In 2012, the Coast Guard initiated development of CG-TERRA to address the immediate need for enterprise-wide fuel expenditure data requirements. CG-TERRA is a web-based energy portfolio tool that captures financial and energy data from multiple Coast Guard sources into a single reporting solution. Data includes historical and current energy commodity obligations, expenditures and consumption. The Coast Guard developed the automated process to replace and reduce erroneous data entry while increasing transparency at all levels.

CG-TERRA allows the Coast Guard to update Energy Budget Models and corresponding funds distribution with more accurate asset burn rates. This gives area and district operators the tools to make informed trade-offs between asset mixes and maximize limited operational resources. The updated burn rates and expedited consumption data also facilitate more efficient fiscal year closeout for general operating and unit-level maintenance funds. This enables field financial managers to better estimate energy expenditures.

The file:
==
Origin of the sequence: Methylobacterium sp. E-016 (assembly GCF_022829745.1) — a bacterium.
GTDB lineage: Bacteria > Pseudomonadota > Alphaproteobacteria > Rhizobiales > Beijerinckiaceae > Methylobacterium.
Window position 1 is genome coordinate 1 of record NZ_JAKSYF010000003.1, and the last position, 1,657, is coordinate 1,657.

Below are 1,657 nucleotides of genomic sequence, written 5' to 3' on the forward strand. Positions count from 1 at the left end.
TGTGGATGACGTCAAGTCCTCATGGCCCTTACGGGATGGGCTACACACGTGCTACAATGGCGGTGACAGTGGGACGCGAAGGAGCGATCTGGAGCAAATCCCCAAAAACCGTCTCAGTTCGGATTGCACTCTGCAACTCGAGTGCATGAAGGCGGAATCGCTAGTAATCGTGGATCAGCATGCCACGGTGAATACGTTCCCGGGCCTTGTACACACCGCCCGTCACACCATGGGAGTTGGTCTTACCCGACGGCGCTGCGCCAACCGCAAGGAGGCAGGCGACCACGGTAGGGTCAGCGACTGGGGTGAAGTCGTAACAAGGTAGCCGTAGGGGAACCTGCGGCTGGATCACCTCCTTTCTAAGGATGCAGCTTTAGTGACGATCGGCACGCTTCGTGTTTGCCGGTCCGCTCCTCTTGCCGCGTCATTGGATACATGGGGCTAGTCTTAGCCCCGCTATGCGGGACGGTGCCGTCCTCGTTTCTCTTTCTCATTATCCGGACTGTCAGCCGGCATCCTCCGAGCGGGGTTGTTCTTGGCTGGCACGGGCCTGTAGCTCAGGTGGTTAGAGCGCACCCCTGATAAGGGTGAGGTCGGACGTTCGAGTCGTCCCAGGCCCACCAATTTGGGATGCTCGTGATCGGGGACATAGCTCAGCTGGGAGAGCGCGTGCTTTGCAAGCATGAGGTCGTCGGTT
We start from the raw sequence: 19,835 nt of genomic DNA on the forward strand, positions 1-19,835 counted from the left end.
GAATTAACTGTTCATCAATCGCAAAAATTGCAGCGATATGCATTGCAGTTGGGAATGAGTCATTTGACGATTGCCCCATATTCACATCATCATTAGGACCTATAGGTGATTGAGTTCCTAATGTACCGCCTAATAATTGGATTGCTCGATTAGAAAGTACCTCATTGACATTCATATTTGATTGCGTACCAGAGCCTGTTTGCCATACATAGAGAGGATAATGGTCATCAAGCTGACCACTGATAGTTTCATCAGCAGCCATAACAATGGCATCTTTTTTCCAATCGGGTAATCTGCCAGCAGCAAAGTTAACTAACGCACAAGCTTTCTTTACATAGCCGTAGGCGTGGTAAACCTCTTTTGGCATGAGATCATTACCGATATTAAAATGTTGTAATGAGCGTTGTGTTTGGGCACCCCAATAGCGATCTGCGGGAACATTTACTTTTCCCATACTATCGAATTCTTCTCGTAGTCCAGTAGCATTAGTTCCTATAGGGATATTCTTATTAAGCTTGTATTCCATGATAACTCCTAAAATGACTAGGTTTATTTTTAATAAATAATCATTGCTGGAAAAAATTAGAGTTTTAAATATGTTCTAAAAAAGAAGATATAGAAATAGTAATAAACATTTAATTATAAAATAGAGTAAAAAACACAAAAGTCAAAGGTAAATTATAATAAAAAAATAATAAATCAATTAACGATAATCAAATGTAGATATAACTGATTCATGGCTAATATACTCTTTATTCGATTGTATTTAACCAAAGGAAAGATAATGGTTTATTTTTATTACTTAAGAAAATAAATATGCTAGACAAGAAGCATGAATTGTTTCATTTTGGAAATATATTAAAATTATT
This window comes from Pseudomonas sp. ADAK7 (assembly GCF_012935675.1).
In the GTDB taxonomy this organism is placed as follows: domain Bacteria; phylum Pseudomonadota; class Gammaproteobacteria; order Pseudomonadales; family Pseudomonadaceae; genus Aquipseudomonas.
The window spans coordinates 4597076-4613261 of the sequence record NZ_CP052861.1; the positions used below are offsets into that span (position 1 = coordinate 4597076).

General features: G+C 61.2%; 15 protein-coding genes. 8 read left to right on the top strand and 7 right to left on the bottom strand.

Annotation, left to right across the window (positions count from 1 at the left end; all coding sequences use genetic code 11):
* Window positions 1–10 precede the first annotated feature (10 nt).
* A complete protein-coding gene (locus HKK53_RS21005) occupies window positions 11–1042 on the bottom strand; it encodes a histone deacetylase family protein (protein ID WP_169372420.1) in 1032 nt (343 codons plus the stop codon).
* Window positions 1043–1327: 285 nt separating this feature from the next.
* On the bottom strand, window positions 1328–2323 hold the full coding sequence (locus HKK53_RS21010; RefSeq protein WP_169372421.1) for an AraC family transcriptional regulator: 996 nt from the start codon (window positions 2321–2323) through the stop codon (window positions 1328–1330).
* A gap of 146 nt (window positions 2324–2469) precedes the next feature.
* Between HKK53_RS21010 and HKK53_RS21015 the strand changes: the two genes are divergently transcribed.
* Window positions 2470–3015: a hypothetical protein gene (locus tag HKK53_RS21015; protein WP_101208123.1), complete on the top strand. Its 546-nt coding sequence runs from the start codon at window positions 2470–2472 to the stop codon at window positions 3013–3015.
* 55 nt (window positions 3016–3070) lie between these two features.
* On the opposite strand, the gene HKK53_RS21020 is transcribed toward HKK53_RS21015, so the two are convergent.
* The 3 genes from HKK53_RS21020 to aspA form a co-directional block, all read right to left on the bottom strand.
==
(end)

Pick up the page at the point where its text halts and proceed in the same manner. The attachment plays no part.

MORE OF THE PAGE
After several developer trials and refine­ments to the interface and data fidelity, the Coast Guard began testing CG-TERRA with numerous field units in January 2015. Initial testing concludes this spring. Lessons learned will be incorporated into a new phase of CG-TERRA, planned to deploy later this year to a wider Coast Guard audi­ence. With more precise data, units will be able to better manage energy through data-driven strategies and develop ELSPs.

Coast Guard energy management